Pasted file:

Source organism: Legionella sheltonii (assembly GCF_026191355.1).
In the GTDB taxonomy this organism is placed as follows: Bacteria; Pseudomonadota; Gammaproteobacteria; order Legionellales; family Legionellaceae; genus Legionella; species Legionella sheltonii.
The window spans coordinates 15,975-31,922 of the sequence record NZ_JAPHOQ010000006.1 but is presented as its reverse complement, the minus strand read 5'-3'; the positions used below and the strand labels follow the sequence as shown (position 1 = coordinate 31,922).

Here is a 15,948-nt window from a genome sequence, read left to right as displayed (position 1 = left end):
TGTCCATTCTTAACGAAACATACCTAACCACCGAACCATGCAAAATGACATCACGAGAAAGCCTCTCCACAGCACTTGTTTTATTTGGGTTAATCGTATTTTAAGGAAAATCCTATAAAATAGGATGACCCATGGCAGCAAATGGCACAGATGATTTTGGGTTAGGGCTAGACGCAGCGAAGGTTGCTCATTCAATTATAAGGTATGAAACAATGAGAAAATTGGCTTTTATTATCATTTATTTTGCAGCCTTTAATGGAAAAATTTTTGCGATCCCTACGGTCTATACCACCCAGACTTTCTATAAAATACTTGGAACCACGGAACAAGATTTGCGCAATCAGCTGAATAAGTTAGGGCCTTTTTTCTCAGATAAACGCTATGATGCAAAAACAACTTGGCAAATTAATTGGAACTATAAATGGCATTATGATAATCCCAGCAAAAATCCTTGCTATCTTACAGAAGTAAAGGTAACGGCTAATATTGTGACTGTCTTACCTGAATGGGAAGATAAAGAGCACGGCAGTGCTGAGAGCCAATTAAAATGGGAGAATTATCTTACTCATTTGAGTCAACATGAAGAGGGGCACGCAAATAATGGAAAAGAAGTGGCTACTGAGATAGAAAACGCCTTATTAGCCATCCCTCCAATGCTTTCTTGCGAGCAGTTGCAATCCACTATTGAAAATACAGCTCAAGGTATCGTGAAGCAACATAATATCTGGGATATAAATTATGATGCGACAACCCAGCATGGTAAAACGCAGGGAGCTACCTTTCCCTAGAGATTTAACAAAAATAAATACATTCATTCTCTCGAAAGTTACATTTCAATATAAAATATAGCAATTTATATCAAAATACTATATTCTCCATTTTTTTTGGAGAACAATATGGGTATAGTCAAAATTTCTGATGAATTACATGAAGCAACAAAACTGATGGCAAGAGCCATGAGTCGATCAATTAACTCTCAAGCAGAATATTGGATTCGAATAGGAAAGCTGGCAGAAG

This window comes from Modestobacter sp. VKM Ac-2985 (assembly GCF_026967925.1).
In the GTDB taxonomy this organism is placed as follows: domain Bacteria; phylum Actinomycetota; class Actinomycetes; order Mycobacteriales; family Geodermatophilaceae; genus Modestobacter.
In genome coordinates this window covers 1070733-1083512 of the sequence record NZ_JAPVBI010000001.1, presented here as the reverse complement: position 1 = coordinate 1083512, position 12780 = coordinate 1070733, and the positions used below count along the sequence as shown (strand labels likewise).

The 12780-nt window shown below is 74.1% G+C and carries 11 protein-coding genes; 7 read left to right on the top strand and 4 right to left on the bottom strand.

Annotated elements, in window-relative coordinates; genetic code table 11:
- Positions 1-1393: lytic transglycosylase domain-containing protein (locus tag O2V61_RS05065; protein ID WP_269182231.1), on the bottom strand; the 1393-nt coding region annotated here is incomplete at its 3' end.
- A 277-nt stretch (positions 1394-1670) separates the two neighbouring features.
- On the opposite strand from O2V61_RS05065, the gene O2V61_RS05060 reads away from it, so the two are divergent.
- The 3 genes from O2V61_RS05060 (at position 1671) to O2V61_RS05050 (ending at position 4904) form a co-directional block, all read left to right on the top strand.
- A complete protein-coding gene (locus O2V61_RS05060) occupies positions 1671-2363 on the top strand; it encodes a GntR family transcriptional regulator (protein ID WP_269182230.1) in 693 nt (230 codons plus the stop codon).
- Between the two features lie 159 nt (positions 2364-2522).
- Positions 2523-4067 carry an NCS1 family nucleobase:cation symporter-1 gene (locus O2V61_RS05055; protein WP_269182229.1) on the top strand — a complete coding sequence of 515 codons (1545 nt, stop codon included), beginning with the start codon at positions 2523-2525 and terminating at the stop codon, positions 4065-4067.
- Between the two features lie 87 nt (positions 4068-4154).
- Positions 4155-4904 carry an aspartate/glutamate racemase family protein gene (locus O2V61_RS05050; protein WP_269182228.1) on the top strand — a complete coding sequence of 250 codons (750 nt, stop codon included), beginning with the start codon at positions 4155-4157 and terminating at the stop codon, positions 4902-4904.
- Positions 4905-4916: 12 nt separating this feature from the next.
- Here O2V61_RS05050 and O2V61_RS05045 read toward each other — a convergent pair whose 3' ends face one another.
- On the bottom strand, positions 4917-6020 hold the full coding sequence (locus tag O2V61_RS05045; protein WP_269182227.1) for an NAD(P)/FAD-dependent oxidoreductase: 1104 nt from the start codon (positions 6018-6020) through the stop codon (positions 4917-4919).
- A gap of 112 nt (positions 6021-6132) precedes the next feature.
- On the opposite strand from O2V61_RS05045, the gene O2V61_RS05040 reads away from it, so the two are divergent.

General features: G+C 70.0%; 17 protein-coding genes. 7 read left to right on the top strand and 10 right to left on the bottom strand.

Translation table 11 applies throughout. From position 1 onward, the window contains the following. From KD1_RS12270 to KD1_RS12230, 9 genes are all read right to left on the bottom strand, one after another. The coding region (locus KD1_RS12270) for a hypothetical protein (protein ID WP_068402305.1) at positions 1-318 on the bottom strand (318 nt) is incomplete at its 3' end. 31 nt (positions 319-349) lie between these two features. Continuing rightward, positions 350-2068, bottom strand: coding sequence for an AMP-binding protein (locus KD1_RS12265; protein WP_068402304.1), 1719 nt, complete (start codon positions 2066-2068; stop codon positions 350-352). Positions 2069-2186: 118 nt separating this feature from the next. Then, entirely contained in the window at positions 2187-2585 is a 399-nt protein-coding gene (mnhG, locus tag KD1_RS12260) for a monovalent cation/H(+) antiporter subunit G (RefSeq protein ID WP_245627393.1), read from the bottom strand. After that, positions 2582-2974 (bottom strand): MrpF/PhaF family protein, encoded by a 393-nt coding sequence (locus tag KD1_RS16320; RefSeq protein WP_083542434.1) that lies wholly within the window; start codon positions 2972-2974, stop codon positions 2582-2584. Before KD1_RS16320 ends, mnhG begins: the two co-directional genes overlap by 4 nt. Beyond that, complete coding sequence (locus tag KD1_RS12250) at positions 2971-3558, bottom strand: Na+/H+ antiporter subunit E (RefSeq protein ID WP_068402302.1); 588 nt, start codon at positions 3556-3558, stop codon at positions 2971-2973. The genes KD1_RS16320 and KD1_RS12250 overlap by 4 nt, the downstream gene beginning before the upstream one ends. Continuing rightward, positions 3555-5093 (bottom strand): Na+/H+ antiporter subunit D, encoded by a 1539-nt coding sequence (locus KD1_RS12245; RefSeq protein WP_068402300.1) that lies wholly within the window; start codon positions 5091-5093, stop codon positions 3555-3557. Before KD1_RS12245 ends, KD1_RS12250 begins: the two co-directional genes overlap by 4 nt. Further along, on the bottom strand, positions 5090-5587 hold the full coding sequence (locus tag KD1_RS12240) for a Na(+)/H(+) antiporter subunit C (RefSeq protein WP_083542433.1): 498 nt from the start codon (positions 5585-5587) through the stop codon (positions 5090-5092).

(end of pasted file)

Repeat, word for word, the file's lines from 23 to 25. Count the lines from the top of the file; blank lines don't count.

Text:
- A gap of 112 nt (positions 6021-6132) precedes the next feature.
- On the opposite strand from O2V61_RS05045, the gene O2V61_RS05040 reads away from it, so the two are divergent.

General features: G+C 70.0%; 17 protein-coding genes. 7 read left to right on the top strand and 10 right to left on the bottom strand.